Dreher has a habit of behaving utterly charmingly and reasonably in face-to-face interviews and when he appears on podcasts or in videos while coming off, well, completely batshit on Twitter and in his blog. He has praised Viktor Orbán and suggested that he’d rather live in Francisco Franco’s Spain than in a Woke United States. He has cited the 1973 ultra-right-wing, anti-immigrant French novel The Camp of the Saints as a text worthy of study with lessons for the West today. He…isn’t great on race issues. In a now-deleted comment on his own blog, Dreher reportedly suggested in 2018 that migrants associated with the much-ballyhooed “caravan” be gassed or shot in order to keep them out of the United States (the blog post can be found here). He summarized his brand of Christianity in a pithy remark in that blog post: “If everybody is your neighbor, then nobody is.”
This tweet by Steven Hunter makes a provocative claim about Dreher and his relationship to Orthodoxy that, to me, seems plausible:
I’m more than a little disturbed and irritated by Dreher’s frequent use of the Episcopalian Church as a left-wing punching bag, a caricature of how Christianity can liberalize itself into irrelevance and a warning to Orthodoxy…as if an off-shoot of Anglicanism that includes a mere 1.8 million Americans can reasonably predict the fate of a sprawling and dynamic Eurasian creed confessed by some 220 million souls. For as much as Dreher engages with Eastern European émigrés, his view of the world—particularly the theological and political spectra—is frequently parochial and narrowly American. As several of the above posts suggest, Dreher’s culture wars are frequently an odd fit in the varied and diverse political, cultural, national, social, ethical, and theological discourses that define (and at times disrupt) Orthodoxy; contextualizing him within right-wing Catholicism often makes more sense. After all, he’s no Putinista and doesn’t typically romanticize the bygone days of Russian imperialism, but, as I noted above, he has more than once written fondly of Franco’s Spain.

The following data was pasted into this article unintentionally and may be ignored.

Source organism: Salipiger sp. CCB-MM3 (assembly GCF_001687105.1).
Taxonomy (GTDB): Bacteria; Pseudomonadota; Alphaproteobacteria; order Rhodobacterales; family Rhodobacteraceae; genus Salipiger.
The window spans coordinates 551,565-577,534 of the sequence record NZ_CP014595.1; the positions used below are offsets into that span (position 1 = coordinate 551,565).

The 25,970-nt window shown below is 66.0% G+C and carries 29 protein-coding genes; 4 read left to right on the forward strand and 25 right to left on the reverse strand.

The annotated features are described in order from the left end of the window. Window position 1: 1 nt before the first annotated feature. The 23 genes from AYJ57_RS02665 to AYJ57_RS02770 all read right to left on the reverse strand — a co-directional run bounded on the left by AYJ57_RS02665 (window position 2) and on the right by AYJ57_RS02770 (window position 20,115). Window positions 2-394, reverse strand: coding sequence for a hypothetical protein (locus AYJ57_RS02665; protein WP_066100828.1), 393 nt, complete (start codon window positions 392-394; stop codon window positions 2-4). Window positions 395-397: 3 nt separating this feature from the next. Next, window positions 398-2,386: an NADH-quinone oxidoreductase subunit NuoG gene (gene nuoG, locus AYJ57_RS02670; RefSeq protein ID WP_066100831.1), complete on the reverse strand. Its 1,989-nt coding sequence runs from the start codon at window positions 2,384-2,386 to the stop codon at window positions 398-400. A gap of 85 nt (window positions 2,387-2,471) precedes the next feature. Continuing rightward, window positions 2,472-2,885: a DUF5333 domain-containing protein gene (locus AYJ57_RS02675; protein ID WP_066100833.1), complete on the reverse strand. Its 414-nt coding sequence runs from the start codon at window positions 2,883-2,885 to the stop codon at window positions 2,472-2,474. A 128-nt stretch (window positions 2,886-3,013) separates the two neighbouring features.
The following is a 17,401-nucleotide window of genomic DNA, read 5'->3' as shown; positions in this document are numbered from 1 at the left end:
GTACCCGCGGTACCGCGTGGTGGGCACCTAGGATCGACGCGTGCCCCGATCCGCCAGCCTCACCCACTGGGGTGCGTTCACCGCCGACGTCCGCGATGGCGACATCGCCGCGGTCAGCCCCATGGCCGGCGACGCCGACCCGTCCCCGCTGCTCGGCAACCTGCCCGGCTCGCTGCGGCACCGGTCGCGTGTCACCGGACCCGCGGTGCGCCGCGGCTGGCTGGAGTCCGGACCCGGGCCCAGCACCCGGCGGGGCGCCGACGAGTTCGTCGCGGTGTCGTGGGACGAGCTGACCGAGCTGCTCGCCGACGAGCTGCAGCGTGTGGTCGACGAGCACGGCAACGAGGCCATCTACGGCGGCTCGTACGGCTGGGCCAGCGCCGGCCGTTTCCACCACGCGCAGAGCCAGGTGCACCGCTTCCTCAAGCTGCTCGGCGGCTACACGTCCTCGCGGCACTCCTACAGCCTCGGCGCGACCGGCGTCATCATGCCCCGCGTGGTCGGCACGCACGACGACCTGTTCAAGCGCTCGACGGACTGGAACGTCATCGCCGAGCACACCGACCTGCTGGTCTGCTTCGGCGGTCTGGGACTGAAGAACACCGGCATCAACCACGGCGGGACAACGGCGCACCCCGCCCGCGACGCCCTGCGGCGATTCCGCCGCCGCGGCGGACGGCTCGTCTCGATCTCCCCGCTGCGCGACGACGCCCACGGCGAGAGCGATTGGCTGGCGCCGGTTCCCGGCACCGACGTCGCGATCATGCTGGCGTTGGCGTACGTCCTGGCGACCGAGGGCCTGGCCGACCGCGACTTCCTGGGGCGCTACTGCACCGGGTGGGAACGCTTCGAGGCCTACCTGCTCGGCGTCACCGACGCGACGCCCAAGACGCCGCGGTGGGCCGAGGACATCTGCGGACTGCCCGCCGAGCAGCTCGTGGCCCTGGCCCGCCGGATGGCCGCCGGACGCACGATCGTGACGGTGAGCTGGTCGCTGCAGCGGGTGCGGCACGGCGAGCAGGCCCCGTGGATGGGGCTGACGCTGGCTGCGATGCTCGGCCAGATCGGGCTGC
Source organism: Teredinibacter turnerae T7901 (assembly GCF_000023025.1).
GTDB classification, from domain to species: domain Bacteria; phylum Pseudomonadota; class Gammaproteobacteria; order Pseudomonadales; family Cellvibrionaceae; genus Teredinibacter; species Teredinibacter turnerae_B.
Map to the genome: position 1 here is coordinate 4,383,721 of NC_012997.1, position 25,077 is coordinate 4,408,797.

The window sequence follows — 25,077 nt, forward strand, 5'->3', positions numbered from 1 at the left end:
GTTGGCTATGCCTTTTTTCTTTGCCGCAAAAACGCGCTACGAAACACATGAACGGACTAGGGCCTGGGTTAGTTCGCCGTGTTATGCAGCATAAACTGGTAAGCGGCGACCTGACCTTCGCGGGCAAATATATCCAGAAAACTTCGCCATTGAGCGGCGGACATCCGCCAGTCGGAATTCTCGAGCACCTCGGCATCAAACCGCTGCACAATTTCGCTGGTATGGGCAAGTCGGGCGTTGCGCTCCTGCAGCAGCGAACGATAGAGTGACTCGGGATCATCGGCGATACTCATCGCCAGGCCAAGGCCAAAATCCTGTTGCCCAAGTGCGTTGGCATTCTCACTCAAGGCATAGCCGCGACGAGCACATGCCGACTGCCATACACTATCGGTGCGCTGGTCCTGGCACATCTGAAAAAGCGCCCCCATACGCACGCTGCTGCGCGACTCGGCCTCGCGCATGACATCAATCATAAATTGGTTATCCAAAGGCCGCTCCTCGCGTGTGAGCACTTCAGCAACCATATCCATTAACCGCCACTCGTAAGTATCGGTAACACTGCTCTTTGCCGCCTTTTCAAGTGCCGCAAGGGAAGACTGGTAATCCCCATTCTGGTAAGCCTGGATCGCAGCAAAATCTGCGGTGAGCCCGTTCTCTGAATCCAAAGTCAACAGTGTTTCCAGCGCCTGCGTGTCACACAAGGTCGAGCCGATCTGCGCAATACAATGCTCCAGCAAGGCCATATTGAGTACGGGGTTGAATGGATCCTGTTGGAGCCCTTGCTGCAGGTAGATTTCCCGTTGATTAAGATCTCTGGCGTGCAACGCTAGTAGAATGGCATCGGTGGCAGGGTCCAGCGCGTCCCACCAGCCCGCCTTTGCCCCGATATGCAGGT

To be clear: I don’t doubt the deep sincerity and commitment in Rod Dreher’s Orthodoxy. I have listened to many, many interviews with him that I’ve found helpful and edifying in my own journey. But his writings on Twitter and in The American Conservative frequently defy sense. Consequently, I’m committed to reading Live Not By Lies in the new year and chronicling my reaction to the book on this blog.
As someone who is deeply interested in Eastern Europe and Russia, politics, and Orthodoxy, I suppose it was inevitable that I’d wind up reading Live Not By Lies. We’ll see whether and to what degree I come to regret that decision. I’m not planning to pan it in advance, and I’ll squeeze out as much edification as I can from it. I can’t promise it a fair shake, though; I know enough about it (and have read large enough sections already) to know I take issue with its central claims. In any event, look forward to that and other posts from me in the new year!